I was nine years old when JFK was shot. I remember how the news came over the PA system at school. It was a quiet moment at school. The class was doing some kind of written work. Everybody at their desks. I can’t remember what it was we were working on, but I do remember how calm and quiet it was. And then the principal announced that Kennedy had been shot. I’ll never forget the chill that went through me then. I don’t think the news of anyone’s death has affected me, either before or since, in quite that way. It’s always said how this was the end of Camelot. I think it was the end of some sort of innocence for me too. I went home at the end of the day and watched the film over and over and over. There was nothing else on TV. Nothing else happened in the whole world that day. Now that I think of it, I wonder if this was not the first assassination of a major figure ever broadcast on TV.
JFK was a hero to us kids. At least to me he was. I was intrigued by his Massachusetts accent. I read the book about his wartime experience in Guadalcanal, PT109. Saw the movie. Watched him on TV. I read his book, Profiles in Courage. I was really impressed with his wife. What a babe, eh? Even at ten I knew that. I already had the beginnings of political consciousness. I knew there was something going on with that president. Something important. I didn’t know quite what it was, but I felt something. Every school kid knew his famous inaugural line…ask not what your country can do for you…a line which he borrowed, but it didn’t matter.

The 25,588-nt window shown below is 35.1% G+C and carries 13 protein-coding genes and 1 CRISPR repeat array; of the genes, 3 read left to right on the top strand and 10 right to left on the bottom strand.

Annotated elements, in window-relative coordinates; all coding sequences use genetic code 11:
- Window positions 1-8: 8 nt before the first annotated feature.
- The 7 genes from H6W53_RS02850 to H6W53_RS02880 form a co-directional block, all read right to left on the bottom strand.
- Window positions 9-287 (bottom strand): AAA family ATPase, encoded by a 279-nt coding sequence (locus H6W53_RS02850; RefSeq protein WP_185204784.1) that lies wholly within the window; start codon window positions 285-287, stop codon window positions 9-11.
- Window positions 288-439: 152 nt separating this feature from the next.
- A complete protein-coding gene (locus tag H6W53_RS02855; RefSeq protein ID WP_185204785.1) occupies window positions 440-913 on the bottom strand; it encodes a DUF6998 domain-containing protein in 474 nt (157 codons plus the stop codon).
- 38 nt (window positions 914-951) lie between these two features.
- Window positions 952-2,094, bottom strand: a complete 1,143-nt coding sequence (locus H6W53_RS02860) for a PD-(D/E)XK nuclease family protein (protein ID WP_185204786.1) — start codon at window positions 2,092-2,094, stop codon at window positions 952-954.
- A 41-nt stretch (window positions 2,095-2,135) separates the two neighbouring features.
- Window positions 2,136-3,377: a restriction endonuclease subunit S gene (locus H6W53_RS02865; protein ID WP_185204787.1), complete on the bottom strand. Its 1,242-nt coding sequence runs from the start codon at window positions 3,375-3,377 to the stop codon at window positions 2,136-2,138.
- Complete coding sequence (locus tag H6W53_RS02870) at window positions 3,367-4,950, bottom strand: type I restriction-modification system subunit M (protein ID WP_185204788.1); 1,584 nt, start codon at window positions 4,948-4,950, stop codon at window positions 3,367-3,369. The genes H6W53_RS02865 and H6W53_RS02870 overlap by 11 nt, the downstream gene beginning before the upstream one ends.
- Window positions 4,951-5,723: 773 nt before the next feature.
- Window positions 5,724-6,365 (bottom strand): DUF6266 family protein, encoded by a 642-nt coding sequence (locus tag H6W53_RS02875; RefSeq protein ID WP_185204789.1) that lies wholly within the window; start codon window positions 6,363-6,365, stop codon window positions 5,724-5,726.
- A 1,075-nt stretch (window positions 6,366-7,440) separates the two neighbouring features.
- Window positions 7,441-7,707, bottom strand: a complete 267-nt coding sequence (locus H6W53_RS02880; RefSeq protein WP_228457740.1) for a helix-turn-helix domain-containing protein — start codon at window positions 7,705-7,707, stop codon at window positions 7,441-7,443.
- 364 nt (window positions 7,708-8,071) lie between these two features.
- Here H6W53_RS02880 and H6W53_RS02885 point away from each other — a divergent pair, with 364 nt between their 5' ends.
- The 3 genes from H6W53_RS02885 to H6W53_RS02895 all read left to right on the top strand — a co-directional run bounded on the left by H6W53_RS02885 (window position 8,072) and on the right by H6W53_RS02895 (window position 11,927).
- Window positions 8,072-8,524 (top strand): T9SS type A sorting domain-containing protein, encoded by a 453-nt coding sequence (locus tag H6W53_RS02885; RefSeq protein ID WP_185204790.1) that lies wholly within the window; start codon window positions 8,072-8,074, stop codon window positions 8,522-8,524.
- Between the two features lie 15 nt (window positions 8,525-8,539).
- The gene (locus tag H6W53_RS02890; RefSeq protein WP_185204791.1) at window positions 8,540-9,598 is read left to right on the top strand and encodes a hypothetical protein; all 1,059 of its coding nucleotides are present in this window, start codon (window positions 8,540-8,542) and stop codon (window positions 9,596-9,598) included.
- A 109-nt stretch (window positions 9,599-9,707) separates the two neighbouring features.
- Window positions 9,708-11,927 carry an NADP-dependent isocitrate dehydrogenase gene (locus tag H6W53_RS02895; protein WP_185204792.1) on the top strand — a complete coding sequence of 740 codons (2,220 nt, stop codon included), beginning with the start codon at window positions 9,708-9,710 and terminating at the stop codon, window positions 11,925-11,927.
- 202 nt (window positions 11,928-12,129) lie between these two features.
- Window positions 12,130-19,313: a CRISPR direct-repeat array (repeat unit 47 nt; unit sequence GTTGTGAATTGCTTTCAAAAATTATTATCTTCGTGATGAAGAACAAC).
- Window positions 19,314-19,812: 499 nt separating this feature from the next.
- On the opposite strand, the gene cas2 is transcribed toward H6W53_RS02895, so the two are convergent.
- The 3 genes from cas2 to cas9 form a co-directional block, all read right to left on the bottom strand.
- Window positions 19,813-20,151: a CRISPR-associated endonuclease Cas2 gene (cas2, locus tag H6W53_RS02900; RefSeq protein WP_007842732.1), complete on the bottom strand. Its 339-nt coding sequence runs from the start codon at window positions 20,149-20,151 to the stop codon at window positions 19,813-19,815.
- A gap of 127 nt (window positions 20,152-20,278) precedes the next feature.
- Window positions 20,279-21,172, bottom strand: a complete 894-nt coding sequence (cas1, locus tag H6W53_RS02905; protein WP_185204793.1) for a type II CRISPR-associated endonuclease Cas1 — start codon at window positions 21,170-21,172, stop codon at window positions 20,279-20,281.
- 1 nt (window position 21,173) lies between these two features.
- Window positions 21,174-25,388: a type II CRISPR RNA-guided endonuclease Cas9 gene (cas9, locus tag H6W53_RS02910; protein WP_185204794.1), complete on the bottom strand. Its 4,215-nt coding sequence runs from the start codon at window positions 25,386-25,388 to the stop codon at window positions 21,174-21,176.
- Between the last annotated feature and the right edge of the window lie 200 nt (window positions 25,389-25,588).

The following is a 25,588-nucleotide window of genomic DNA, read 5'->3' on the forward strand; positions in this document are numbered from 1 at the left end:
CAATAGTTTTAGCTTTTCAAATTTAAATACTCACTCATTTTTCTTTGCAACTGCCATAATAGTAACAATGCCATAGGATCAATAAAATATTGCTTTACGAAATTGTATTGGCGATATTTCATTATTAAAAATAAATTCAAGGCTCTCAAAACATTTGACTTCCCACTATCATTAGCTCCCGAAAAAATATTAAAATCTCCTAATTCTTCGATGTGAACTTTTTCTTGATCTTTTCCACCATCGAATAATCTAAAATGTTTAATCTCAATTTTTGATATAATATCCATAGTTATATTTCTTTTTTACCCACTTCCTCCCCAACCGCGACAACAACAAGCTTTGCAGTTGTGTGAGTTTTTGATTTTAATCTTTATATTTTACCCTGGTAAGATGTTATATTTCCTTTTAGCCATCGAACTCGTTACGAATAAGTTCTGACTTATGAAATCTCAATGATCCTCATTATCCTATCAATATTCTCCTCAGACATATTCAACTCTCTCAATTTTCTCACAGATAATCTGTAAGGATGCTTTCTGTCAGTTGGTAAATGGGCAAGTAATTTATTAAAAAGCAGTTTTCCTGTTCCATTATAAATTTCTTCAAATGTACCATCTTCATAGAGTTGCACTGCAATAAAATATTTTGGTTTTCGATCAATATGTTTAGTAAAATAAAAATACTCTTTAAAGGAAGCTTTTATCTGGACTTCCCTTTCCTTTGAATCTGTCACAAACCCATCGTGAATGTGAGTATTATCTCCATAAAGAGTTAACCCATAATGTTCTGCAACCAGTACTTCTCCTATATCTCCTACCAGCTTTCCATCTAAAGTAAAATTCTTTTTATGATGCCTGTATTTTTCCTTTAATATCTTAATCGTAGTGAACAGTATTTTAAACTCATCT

And let it not be forgotten that all of Canada felt a kinship with his presidency, and with the US in those days. Our entire school took the day off to watch his funeral on TV. Not at home. At school. A Canadian school spending a day of mourning for a foreign president. I can’t imagine what comparable event there might be today. Yet, to me, it demonstrates how Canadians have always mourned with Americans during their times of tragedy. This has not changed…through 9/11, the disintegration of space shuttles, and lately the devastation of hurricanes. It proves to me as well the enduring friendship of Canada with the people of the United States…even when we don’t like what they’re doing in the world.
Kennedy’s presidency is really a question mark. It might well have ended in disaster anyway, once he decided to engage in Vietnam. But it’s sad that the US seems to have a predilection for destroying its bright stars just when they’re on the point of illuminating some universal truth.
My memories of the Kennedy assassination are similar. I was in Grade 4, Mrs. Burn's class. She cried when she told us. The only equivalent event at that age for me was the miscarriage of my aunt's baby - I heard about it in the playground from my cousins. There was that same deep silence.
I, too, saw the replay of the death over and over again, and then Jack Ruby's death. I guess the TV age was still young - no one worried about the effect of this "reality TV" on young children. Or perhaps our parents were simply in their own fog of mourning.
Post a Comment